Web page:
In Part 1 of my 2014 vs 2019 iMac comparison articles, I provided an overview and a number of comparison benchmark results. In Part 2, I looked at changes in gaming performance between the two machines.
But there was one more thing I wanted to do: Compare Blu-ray ripping speeds. At the time, though, I didn’t have any new movies to rip, and I really didn’t want to spend the time re-ripping an existing movie. Now, though, I do have a few new movies to rip, as I’m trying to finish our collection of all the films in the first three phases (now called the Infinity Saga) of the Marvel Cinematic Universe.
That meant buying the films I’d liked the least—The Incredible Hulk and the first two Thor movies. With that came the chance to compare the Blu-ray ripping speed of the two iMacs. I use the method described in my article Revisiting ripping Blu-ray discs, which is this:
- Use MakeMKV to create an MKV file on the hard drive that contains the video and audio tracks.
- Use Don Melton’s Video Transcoding tools to create the final movie from the MKV file.
Using The Incredible Hulk, I timed how long it took to create the MKV file and how long it took to create the finished movie. Without further ado, the results (times are in hh:mm:ss format)…
|Machine||File Size||Make MKV||Transcode||Total|
|Late 2014 iMac||20.9GB||0:20:43||0:50:24||1:11:07|
It gained nearly a minute just copying the file to the solid state drive—I wasn’t expecting much of an improvement, as I figured the limiting factor was the speed of the Blu-ray drive.
The real time saver is in the video transcoding: The new iMac was over twice as fast as the old one. This is where the extra cores in the Core i9 processor really pay off—even more so than I was expecting.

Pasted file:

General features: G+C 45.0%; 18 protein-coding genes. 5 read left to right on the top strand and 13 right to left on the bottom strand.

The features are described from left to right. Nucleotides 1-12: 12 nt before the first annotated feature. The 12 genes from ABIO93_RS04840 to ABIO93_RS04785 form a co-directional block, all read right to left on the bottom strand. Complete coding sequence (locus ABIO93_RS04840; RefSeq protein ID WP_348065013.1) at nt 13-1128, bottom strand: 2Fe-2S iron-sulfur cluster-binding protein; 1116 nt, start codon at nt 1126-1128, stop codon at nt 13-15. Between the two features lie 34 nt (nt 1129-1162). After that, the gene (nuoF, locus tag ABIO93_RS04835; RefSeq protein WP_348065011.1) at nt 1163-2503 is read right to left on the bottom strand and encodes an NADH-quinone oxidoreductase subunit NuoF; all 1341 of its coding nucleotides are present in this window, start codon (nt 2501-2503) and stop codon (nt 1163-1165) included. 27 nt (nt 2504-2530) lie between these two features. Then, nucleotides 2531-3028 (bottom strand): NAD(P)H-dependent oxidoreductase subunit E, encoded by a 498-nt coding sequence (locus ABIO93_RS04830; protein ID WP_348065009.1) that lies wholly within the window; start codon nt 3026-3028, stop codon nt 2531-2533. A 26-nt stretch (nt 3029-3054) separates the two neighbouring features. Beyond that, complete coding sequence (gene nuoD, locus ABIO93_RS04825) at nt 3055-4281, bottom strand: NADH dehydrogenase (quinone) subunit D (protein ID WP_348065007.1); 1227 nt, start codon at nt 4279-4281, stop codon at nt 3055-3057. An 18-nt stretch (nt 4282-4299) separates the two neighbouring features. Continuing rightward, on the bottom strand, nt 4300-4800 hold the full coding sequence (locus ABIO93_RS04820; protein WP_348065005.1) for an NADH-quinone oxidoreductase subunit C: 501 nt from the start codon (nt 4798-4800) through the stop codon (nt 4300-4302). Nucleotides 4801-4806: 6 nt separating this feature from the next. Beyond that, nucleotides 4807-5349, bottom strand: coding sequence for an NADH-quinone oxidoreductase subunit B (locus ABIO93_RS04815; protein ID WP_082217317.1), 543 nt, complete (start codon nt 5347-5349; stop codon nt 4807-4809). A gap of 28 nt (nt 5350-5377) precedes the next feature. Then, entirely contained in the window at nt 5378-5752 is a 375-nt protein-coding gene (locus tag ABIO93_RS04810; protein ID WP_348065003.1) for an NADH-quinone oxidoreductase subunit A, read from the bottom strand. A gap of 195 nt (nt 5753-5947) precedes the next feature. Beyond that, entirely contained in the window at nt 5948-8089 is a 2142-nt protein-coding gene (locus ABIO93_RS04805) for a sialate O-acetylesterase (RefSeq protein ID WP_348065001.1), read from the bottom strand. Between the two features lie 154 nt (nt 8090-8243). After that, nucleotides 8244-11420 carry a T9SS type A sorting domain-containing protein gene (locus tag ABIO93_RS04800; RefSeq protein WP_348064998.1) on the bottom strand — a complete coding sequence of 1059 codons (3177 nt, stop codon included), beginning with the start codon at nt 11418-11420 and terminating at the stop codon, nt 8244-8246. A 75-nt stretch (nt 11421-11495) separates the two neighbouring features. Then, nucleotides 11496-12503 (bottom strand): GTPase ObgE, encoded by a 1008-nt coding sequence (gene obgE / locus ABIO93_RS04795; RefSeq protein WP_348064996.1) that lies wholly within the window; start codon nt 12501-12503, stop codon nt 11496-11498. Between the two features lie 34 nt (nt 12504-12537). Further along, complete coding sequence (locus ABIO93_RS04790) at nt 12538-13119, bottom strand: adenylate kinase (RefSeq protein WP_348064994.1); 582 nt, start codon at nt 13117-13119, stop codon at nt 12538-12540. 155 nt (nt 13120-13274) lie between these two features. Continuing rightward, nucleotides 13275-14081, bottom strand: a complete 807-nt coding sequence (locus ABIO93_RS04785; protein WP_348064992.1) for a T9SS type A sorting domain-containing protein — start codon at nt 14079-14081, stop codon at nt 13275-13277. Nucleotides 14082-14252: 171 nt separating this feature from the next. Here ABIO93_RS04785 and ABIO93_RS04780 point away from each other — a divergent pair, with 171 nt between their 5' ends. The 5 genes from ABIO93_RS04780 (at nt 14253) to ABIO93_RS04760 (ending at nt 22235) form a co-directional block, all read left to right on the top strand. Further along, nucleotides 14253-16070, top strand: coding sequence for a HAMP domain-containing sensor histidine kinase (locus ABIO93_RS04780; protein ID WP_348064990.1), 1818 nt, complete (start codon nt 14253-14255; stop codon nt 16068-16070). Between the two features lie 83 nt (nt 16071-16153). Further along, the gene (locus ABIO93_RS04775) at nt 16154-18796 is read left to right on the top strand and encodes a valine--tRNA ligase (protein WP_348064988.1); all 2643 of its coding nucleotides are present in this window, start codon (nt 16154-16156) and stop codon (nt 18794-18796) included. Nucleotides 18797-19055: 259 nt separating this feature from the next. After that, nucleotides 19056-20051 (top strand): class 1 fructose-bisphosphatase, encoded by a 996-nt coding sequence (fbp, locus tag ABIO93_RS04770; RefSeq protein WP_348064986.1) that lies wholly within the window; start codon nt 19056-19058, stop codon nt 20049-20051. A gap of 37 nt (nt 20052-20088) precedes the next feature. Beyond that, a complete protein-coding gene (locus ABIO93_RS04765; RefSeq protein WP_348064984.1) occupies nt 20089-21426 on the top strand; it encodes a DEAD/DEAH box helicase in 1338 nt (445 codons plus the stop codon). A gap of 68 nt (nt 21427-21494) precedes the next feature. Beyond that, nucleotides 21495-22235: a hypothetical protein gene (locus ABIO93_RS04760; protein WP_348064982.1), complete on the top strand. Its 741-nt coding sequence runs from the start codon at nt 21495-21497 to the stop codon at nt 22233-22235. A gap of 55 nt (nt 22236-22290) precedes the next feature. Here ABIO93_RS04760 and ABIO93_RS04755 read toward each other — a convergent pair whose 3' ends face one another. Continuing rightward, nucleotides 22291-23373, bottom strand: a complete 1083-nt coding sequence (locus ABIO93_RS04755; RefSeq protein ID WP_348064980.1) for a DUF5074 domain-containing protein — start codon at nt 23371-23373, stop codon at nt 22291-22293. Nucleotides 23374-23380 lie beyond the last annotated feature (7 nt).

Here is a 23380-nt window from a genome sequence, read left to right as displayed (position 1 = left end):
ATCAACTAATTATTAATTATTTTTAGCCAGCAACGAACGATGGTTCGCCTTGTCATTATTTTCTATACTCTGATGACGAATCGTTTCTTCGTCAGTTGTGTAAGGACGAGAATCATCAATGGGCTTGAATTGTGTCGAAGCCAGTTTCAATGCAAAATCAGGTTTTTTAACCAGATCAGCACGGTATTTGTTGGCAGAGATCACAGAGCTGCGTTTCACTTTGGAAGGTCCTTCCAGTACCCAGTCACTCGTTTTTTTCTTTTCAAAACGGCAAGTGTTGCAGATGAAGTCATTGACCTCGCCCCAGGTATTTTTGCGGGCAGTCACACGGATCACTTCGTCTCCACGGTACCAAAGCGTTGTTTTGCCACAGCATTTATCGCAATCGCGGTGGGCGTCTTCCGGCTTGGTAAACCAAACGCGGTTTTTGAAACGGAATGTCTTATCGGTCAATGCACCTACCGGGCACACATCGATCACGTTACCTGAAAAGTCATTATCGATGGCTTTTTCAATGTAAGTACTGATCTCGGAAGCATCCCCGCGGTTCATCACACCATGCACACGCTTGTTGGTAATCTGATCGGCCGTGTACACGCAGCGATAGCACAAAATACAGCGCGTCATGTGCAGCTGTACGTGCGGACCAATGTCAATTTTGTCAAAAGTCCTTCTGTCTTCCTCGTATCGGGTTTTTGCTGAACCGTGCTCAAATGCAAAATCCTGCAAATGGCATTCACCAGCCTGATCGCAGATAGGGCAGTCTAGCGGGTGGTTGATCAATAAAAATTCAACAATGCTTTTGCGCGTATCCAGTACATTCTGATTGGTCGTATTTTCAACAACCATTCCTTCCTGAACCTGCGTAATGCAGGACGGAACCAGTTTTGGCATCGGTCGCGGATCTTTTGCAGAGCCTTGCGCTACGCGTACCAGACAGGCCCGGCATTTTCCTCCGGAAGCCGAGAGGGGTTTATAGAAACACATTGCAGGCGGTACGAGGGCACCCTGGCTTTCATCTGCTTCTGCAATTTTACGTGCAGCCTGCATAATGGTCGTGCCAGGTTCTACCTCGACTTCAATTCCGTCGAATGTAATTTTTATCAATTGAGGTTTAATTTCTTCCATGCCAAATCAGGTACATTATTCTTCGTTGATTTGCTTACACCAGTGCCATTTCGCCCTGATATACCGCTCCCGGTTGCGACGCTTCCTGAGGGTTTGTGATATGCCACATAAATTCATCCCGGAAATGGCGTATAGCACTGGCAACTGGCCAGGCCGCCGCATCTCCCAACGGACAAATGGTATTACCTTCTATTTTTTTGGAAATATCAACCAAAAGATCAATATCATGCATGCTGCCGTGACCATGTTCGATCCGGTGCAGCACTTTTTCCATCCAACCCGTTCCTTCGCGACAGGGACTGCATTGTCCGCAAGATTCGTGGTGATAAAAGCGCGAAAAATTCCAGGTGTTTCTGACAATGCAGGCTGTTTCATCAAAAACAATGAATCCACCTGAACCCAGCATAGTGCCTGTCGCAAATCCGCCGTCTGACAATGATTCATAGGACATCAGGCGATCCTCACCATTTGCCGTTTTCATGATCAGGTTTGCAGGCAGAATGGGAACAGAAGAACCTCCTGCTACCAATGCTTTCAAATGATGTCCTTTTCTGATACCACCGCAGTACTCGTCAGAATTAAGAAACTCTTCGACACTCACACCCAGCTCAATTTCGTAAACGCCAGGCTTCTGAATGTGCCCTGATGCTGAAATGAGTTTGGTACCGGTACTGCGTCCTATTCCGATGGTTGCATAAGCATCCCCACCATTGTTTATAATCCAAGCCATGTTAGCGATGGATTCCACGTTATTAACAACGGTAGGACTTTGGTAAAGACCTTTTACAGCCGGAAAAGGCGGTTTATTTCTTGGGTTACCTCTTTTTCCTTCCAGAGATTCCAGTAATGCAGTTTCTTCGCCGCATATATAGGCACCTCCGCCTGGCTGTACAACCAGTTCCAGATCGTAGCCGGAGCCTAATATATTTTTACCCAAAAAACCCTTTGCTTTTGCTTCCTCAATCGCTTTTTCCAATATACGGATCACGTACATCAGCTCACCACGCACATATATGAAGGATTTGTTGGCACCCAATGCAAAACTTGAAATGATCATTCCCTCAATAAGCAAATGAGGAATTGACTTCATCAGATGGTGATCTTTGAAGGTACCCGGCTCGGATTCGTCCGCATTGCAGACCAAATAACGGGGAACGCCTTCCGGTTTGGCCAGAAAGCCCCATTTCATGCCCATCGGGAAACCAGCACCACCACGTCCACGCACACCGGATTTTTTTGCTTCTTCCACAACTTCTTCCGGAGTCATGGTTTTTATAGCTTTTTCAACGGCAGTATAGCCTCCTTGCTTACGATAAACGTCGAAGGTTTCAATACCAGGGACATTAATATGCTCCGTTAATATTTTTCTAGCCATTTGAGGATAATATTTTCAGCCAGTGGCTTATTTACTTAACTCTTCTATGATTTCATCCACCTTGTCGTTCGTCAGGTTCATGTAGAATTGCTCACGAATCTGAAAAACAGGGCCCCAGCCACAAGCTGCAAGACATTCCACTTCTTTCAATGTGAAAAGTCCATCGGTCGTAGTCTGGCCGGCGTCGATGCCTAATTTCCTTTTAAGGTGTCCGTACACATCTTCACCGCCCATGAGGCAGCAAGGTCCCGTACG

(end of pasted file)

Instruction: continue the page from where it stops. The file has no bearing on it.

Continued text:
Overall, the new iMac saved nearly 30 minutes compared to the old iMac. In percentage terms, that’s 35% faster.
What you don’t see in the table, though, are the test conditions. I gave the old iMac every advantage possible. I had already removed all my background apps and cloud services, Time Machine is disabled, there’s nothing running in the menu bar, and the only tasks the iMac had running were related to the test.
On the new iMac, on the other hand, it was business as usual: I had all my background tasks running, all my cloud services were connected, I had 18 apps running with about 40 open windows, and I was actively working, switching between browsers and email and chat and Excel.
I imagine if I were to set the new iMac up to mimic the old, and let it just do the ripping test, the differences would be even greater than what I saw.
As someone who still prefers physical media, and where said media doesn’t always come with a digital copy (older movies in particular), this is a welcomed improvement.